For me, when mixing the hihats its very important to let them have full use of the upper freqency range, hipassed where you feel necessary but all the way to the top (even above the synths)... this gives them the typical clarity needed. However try some subtle short decay reverb, can make the hats sit much tighter in the mix, can remove some harsh elements.

Nik
 

Zen Cat

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BeatNik said:
In my opinion, e.q. boosts can sound just as silky, as long as they're precise... plus if you use 2 e.q's it's possible to cut notches out of a boost as well (may be abit of a waste of e.q's though :Wink3: )

With the notch e.q'ing which Andrew was talking about (where you take a high Q notch and sweep it slowly through the frequency spectrum removing 'crap' frequencies) remeber that when you do that on basslines don't remove all of the low freqs which sound bad, as it WILL take away the punch and power of your sub... most of the bass power comes from these frequencies - just reduce them slightly.

For me, when mixing the hihats its very important to let them have full use of the upper freqency range, hipassed where you feel necessary but all the way to the top (even above the synths)... this gives them the typical clarity needed. However try some subtle short decay reverb, can make the hats sit much tighter in the mix, can remove some harsh elements.

Nik

It never feels right to cut the EQ on basslines... I always end up boosting them at least a bit. I really feel that the one area of my tracks that I really need to sort is the hi hat EQ. I usually have a smidgen of short decay reverb on them in any case, but your suggestion of pushing them further up the frequency range definitely makes sense. I'm still not entirely sure just how loud they should be compared to the other elements of the tracks, as they tend to cut through the sound anyweay and therefore can be turned down quite a bit... but how much.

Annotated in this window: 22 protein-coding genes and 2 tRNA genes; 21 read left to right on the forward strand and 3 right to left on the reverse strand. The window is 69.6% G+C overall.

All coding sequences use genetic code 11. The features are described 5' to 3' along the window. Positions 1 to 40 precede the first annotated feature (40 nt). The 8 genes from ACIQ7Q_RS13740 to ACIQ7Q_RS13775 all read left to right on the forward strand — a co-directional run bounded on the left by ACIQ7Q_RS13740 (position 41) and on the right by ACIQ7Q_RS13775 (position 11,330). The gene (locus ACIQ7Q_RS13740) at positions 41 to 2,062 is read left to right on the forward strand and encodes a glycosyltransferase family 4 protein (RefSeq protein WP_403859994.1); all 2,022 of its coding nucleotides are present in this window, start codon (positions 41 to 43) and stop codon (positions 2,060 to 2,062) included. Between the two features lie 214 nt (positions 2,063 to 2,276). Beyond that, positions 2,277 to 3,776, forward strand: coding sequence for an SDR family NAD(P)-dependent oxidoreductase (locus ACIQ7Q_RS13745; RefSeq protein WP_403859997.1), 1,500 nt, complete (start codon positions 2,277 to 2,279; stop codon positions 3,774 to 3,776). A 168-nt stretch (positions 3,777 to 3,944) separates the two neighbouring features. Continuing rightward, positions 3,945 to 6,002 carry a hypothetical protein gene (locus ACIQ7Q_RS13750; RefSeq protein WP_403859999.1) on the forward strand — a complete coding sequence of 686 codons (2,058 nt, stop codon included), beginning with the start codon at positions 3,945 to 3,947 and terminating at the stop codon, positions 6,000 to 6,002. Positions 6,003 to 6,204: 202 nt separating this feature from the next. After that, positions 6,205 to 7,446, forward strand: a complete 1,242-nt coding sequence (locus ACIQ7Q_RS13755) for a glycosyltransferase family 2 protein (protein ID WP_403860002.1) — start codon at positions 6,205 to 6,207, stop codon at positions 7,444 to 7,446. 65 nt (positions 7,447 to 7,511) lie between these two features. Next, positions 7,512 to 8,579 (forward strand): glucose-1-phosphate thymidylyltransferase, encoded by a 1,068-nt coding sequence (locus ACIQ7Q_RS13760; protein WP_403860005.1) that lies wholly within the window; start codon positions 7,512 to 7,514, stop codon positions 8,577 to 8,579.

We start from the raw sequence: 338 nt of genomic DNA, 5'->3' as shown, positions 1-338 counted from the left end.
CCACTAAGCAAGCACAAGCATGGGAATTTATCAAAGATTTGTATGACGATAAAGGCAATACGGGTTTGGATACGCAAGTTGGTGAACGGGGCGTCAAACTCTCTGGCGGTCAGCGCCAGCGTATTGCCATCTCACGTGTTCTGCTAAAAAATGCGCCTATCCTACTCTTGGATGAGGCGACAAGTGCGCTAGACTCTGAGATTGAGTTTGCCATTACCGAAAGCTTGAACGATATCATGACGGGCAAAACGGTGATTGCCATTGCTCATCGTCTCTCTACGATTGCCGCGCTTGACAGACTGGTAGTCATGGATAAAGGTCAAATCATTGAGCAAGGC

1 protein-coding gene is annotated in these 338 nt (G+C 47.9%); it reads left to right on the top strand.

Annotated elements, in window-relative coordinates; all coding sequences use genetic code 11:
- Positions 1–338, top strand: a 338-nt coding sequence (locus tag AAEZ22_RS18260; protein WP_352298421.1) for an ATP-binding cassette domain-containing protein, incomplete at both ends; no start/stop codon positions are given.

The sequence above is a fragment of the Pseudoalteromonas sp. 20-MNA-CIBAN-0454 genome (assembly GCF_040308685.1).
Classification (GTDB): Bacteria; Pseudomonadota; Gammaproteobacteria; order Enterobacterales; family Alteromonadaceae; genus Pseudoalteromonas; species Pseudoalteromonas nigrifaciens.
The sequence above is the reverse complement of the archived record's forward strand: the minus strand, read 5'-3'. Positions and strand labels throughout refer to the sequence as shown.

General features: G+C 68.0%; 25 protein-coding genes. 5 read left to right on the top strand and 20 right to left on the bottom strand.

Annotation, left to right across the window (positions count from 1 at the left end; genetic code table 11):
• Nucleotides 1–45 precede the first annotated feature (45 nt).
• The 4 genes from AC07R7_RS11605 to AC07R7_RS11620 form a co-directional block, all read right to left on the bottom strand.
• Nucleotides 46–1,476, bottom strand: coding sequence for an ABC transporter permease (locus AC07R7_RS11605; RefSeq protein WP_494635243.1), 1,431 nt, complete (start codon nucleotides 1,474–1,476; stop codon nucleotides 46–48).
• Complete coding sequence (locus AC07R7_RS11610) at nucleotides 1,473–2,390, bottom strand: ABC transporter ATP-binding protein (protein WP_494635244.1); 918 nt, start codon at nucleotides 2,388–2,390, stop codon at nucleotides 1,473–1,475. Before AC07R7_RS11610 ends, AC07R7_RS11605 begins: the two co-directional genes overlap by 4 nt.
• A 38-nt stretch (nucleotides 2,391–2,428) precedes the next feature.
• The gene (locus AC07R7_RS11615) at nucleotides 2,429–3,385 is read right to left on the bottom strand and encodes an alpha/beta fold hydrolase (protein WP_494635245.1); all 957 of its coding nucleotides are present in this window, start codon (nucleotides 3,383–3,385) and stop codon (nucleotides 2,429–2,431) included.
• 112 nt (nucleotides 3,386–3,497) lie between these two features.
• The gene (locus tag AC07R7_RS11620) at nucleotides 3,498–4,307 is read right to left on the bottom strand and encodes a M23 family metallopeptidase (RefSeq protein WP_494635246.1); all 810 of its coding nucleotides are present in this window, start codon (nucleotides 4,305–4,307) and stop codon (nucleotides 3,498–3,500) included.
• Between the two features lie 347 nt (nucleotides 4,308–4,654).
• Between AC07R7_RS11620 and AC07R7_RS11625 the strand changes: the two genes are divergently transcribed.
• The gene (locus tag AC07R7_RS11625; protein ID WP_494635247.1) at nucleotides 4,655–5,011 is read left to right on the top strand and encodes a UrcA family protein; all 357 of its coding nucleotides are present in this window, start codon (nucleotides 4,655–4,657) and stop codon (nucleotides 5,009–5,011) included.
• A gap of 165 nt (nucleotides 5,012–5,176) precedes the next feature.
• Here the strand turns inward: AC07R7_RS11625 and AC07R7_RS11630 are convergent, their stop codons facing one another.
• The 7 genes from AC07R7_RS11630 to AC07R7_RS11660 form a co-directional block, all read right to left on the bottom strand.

It's so frustrating sitting at work and wanting to try out all these new techniques. I'm usually quite knackered when i get home and I always need to do a little mini-meditation to get myself in the right frame of mind to work on my tracks!:irolleyes
 

andrew

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hey zen cat - i know what you mean by waiting to work on your music, but be thankful for your appreciation for music, and for having the equipment to make it - 10 years ago you would have needed a lot more kit to do what you want to do and there wouldn't have been a forum full of people who would help u or probably an internet connection at your work, so be thankful for times we live in!!! we're all on a journey, enjoy it!!!

Best.

Andrew
 

Zen Cat

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andrew said:
hey zen cat - i know what you mean by waiting to work on your music, but be thankful for your appreciation for music, and for having the equipment to make it - 10 years ago you would have needed a lot more kit to do what you want to do and there wouldn't have been a forum full of people who would help u or probably an internet connection at your work, so be thankful for times we live in!!! we're all on a journey, enjoy it!!!

Best.

Andrew

Well said, sir! :iyes:

At times I have envied my mates who are on the dole and spend all day working on their tracks, but I do love my job and without it I wouldn't have had the money to buy all my equipment. The fact that I can use the internet at work also allows me to spend time in this fantastic oasis of knowledge. It's safe to say that since joining Psy Forum I have made a quantum leap in production techniques!

Now if I can just sort this bloody hi hat EQ issue I'll be signed in no time!! :Grin:
 

andrew

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I'd be lying if i said it's always easy for me to turn off the studio at night when i gotta work the next day ;-)